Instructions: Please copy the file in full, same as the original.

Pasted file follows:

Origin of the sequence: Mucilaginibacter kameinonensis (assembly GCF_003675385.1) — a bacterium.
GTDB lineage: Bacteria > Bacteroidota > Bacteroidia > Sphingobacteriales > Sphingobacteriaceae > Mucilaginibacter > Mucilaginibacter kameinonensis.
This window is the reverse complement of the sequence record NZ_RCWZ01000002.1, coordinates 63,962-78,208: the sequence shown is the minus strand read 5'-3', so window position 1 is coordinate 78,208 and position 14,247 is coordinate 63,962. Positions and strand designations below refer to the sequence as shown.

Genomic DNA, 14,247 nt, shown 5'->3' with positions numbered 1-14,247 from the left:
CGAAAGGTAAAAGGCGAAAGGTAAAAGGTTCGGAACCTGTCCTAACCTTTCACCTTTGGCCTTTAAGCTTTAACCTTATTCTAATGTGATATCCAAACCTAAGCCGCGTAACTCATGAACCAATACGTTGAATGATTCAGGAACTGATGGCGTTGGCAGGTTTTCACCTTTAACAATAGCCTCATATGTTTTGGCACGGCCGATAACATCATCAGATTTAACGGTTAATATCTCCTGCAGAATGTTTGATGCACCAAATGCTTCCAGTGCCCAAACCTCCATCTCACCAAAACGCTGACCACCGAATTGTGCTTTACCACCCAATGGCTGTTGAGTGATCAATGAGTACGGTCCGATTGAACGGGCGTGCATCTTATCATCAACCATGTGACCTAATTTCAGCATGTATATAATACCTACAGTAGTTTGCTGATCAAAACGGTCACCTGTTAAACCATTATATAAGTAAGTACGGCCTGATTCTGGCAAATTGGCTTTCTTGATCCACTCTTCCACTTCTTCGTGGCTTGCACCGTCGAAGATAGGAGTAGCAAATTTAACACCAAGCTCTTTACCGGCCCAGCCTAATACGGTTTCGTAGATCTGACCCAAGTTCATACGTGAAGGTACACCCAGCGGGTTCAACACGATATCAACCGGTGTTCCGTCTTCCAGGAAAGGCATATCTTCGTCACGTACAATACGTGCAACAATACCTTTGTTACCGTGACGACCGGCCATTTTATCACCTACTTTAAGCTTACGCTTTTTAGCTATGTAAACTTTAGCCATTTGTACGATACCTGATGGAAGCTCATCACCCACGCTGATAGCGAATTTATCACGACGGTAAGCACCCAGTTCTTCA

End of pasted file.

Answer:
Origin of the sequence: Mucilaginibacter kameinonensis (assembly GCF_003675385.1) — a bacterium.
GTDB lineage: Bacteria > Bacteroidota > Bacteroidia > Sphingobacteriales > Sphingobacteriaceae > Mucilaginibacter > Mucilaginibacter kameinonensis.
This window is the reverse complement of the sequence record NZ_RCWZ01000002.1, coordinates 63,962-78,208: the sequence shown is the minus strand read 5'-3', so window position 1 is coordinate 78,208 and position 14,247 is coordinate 63,962. Positions and strand designations below refer to the sequence as shown.

Genomic DNA, 14,247 nt, shown 5'->3' with positions numbered 1-14,247 from the left:
CGAAAGGTAAAAGGCGAAAGGTAAAAGGTTCGGAACCTGTCCTAACCTTTCACCTTTGGCCTTTAAGCTTTAACCTTATTCTAATGTGATATCCAAACCTAAGCCGCGTAACTCATGAACCAATACGTTGAATGATTCAGGAACTGATGGCGTTGGCAGGTTTTCACCTTTAACAATAGCCTCATATGTTTTGGCACGGCCGATAACATCATCAGATTTAACGGTTAATATCTCCTGCAGAATGTTTGATGCACCAAATGCTTCCAGTGCCCAAACCTCCATCTCACCAAAACGCTGACCACCGAATTGTGCTTTACCACCCAATGGCTGTTGAGTGATCAATGAGTACGGTCCGATTGAACGGGCGTGCATCTTATCATCAACCATGTGACCTAATTTCAGCATGTATATAATACCTACAGTAGTTTGCTGATCAAAACGGTCACCTGTTAAACCATTATATAAGTAAGTACGGCCTGATTCTGGCAAATTGGCTTTCTTGATCCACTCTTCCACTTCTTCGTGGCTTGCACCGTCGAAGATAGGAGTAGCAAATTTAACACCAAGCTCTTTACCGGCCCAGCCTAATACGGTTTCGTAGATCTGACCCAAGTTCATACGTGAAGGTACACCCAGCGGGTTCAACACGATATCAACCGGTGTTCCGTCTTCCAGGAAAGGCATATCTTCGTCACGTACAATACGTGCAACAATACCTTTGTTACCGTGACGACCGGCCATTTTATCACCTACTTTAAGCTTACGCTTTTTAGCTATGTAAACTTTAGCCATTTGTACGATACCTGATGGAAGCTCATCACCCACGCTGATAGCGAATTTATCACGACGGTAAGCACCCAGTTCTTCA